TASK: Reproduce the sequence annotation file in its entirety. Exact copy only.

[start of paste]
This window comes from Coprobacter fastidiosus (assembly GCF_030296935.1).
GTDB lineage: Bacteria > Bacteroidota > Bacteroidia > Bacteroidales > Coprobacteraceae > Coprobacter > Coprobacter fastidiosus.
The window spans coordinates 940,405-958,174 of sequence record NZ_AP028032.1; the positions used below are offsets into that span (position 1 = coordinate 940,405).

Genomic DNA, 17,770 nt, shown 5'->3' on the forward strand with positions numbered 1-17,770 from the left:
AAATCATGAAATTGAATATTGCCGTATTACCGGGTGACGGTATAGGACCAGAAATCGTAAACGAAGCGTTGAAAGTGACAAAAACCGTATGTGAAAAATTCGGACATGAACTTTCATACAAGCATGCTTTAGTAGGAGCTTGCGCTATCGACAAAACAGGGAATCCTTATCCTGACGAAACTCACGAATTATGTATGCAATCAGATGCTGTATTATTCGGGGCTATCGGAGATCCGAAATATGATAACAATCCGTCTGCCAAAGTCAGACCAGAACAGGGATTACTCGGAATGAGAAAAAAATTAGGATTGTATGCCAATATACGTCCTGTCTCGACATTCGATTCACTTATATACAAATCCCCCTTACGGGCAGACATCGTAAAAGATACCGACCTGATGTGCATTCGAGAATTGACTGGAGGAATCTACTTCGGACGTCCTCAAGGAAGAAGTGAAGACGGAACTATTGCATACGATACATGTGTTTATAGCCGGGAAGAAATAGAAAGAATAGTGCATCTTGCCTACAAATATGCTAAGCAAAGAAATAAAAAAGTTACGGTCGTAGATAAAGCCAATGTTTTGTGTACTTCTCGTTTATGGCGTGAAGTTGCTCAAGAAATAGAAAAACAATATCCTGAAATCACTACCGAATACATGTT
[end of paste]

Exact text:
This window comes from Coprobacter fastidiosus (assembly GCF_030296935.1).
GTDB lineage: Bacteria > Bacteroidota > Bacteroidia > Bacteroidales > Coprobacteraceae > Coprobacter > Coprobacter fastidiosus.
The window spans coordinates 940,405-958,174 of sequence record NZ_AP028032.1; the positions used below are offsets into that span (position 1 = coordinate 940,405).

Genomic DNA, 17,770 nt, shown 5'->3' on the forward strand with positions numbered 1-17,770 from the left:
AAATCATGAAATTGAATATTGCCGTATTACCGGGTGACGGTATAGGACCAGAAATCGTAAACGAAGCGTTGAAAGTGACAAAAACCGTATGTGAAAAATTCGGACATGAACTTTCATACAAGCATGCTTTAGTAGGAGCTTGCGCTATCGACAAAACAGGGAATCCTTATCCTGACGAAACTCACGAATTATGTATGCAATCAGATGCTGTATTATTCGGGGCTATCGGAGATCCGAAATATGATAACAATCCGTCTGCCAAAGTCAGACCAGAACAGGGATTACTCGGAATGAGAAAAAAATTAGGATTGTATGCCAATATACGTCCTGTCTCGACATTCGATTCACTTATATACAAATCCCCCTTACGGGCAGACATCGTAAAAGATACCGACCTGATGTGCATTCGAGAATTGACTGGAGGAATCTACTTCGGACGTCCTCAAGGAAGAAGTGAAGACGGAACTATTGCATACGATACATGTGTTTATAGCCGGGAAGAAATAGAAAGAATAGTGCATCTTGCCTACAAATATGCTAAGCAAAGAAATAAAAAAGTTACGGTCGTAGATAAAGCCAATGTTTTGTGTACTTCTCGTTTATGGCGTGAAGTTGCTCAAGAAATAGAAAAACAATATCCTGAAATCACTACCGAATACATGTT